Anita Dongre has made a name for herself in the fashion world, but there was a time when she faced difficulty in getting a store in a mall in Mumbai. The designer says she comes from a “traditional family where the women were always homemakers” and had to overcome her family’s resistance while starting out.
The celebrated designer, who is also a successful entrepreneur courtesy her brand House of Anita Dongre, feels women entrepreneurs continue to face challenges.
“I come from a traditional family where the women… did not have professional careers outside the house. I had to overcome the family’s resistance initially, but once they showed their support, there was no looking back,” Dongre, based in Mumbai, told IANS in an email interview.
“Women entrepreneurs continue to face challenges today and I hope they find a firm support system and follow their gut as I did,” she added. Dongre founded AND Designs India Limited in 1995, and rebranded it House of Anita Dongre (HOAD) in 2015.
She has stitched together three brands under her label with distinct identities. There is AND with its contemporary western-wear for women line; Global Desi which boasts of boho-chic ensembles; and then there is Anita Dongre label which shines with special curated looks in bridal, couture, pret and menswear.
She is a regular at fashion weeks and wedding exhibitions like the fifth edition of Vogue Wedding Show, which concluded here earlier this month.
Her label took global flight when the Duchess of Cambridge, Kate Middleton, opted for her creation for a day out in India last year. There’s a Bollywood twist to her brand story as well. She has actress Kareena Kapoor Khan as a muse for her brand AND, and got Aditi Rao Hydari for the “Love Notes” campaign of her label too. The designer has also expanded to foreign shores with two stores in New York.
Talking about foraying into New York, she said: “It has always been my dream to see Indian craftsmanship celebrated on a global platform. It was gratifying to see that happen — women from different walks of life and fashion experts would walk in and be startled at the degree of expertise that goes into every garment.”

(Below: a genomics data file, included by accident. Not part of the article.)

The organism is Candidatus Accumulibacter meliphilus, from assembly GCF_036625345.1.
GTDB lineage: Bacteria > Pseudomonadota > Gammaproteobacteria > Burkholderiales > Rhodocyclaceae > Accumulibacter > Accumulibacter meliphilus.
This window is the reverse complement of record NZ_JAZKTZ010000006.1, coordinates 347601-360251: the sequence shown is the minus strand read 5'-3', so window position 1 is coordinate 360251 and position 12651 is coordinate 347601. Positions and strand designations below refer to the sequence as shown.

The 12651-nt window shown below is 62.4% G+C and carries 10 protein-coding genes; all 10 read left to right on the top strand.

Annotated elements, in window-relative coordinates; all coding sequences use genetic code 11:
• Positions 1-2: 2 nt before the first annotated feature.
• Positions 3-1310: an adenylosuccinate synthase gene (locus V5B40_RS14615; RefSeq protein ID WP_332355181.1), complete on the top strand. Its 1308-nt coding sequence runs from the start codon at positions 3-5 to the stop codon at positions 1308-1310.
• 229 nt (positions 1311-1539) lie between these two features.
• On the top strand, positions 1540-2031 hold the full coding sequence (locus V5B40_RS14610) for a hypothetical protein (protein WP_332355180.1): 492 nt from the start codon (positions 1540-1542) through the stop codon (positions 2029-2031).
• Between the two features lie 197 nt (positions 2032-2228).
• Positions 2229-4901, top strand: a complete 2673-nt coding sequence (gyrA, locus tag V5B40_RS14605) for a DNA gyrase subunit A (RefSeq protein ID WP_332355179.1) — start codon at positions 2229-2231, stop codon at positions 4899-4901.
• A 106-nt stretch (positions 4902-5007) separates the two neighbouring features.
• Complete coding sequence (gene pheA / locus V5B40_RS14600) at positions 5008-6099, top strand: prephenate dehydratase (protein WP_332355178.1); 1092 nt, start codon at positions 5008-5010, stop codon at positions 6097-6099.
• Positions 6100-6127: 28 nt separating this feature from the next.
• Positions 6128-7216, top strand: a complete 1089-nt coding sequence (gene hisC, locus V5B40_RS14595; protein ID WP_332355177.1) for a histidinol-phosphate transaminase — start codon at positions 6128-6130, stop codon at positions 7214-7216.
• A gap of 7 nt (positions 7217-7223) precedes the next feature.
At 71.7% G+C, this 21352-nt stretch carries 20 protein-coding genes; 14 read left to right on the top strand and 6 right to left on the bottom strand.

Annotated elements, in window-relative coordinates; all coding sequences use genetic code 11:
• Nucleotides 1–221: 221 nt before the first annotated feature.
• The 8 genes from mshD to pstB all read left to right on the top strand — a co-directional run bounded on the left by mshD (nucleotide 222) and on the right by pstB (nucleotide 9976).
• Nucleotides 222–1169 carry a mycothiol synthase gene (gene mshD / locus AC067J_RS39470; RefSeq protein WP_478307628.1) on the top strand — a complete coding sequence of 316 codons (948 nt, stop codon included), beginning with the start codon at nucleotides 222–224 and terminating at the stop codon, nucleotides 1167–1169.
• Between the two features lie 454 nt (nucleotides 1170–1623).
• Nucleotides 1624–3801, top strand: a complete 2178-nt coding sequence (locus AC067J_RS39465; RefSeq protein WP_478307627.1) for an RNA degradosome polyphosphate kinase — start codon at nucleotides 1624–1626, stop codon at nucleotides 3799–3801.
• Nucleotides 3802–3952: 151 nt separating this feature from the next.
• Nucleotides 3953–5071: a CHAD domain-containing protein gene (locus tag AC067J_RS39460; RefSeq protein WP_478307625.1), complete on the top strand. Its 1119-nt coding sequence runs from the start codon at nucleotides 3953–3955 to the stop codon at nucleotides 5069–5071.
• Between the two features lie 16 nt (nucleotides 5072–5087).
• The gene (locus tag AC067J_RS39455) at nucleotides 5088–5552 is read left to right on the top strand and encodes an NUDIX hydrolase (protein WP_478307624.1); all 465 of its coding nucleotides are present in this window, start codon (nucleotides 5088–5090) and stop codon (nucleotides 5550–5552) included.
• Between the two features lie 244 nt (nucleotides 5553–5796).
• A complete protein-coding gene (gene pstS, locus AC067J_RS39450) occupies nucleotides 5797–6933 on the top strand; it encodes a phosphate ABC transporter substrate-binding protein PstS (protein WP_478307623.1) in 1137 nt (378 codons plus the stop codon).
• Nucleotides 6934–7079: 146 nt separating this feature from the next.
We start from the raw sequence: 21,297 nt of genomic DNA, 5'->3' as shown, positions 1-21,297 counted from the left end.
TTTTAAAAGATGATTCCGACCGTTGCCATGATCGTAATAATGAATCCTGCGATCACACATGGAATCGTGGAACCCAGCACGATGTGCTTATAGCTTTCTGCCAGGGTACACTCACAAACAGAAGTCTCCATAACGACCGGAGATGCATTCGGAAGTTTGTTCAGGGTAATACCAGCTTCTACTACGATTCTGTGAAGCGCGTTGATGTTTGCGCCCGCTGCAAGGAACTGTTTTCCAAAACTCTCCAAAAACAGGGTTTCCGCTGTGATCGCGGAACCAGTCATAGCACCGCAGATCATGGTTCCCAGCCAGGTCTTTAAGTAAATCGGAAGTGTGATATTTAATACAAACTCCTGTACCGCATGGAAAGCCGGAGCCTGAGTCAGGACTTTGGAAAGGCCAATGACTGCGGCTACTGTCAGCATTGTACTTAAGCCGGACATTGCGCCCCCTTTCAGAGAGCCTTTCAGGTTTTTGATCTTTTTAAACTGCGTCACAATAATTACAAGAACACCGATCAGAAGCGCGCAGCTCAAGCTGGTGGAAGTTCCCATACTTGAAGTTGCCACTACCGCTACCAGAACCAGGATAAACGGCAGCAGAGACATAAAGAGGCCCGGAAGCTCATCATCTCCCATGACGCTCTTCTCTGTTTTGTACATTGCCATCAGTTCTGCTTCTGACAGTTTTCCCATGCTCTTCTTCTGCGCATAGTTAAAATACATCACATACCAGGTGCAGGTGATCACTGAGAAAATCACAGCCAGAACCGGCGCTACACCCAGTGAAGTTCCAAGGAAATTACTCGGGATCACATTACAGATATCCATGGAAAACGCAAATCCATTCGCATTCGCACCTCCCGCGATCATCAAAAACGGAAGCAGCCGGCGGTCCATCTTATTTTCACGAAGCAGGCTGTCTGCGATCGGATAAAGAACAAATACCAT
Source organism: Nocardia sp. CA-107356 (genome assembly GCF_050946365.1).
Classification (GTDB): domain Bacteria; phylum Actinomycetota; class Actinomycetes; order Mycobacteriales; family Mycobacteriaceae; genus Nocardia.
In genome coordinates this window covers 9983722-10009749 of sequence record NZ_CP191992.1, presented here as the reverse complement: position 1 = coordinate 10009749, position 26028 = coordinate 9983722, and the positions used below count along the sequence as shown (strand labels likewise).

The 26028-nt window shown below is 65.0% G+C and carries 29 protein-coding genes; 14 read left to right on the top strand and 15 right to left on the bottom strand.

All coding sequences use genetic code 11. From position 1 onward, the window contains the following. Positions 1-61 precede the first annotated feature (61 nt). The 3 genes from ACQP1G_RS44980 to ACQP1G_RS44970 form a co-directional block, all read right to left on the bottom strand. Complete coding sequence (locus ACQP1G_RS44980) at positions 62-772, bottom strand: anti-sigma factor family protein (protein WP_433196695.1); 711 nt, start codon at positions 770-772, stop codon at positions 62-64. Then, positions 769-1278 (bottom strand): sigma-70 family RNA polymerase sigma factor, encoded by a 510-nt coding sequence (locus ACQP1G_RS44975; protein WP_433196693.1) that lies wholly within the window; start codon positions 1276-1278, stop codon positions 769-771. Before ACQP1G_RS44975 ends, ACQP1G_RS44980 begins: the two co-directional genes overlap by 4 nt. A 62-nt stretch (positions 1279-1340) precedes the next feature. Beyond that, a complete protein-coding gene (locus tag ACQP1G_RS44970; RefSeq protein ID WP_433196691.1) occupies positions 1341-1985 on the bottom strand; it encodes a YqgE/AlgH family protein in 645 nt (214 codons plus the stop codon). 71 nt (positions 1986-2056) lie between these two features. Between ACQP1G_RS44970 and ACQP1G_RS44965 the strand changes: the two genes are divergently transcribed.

“This is what brings me joy. Future plans remain celebrating craftsmanship in the best way we can.” She works closely with artisans in villages, and she says the “purpose of working with the artisans is to bring these indigenous skills into mainstream fashion”.
“Our efforts have provided year-long employment to several artisans and weavers who are contributing to collections that are relevant in today’s time. Most of them use traditional skills, but we do a design intervention to modernise their output.”
“This is the strength of our partnership; I bring the marketplace and design knowledge, and my craftspeople bring in generations of skill — and we learn from each other.” Dongre lauds the Indian government for attempting to bridge the gap between artisans and designers.
“There is a new wave of sustainability in the industry. Not only does this effort help revive these heritage crafts, they also allow Indian craftsmanship a platform in the world of design,” said the designer, pointing out that the efforts “are reviving rural India by bringing in employment”. Work wise, Dongre is currently spending all her time focusing on her brand and her New York stores.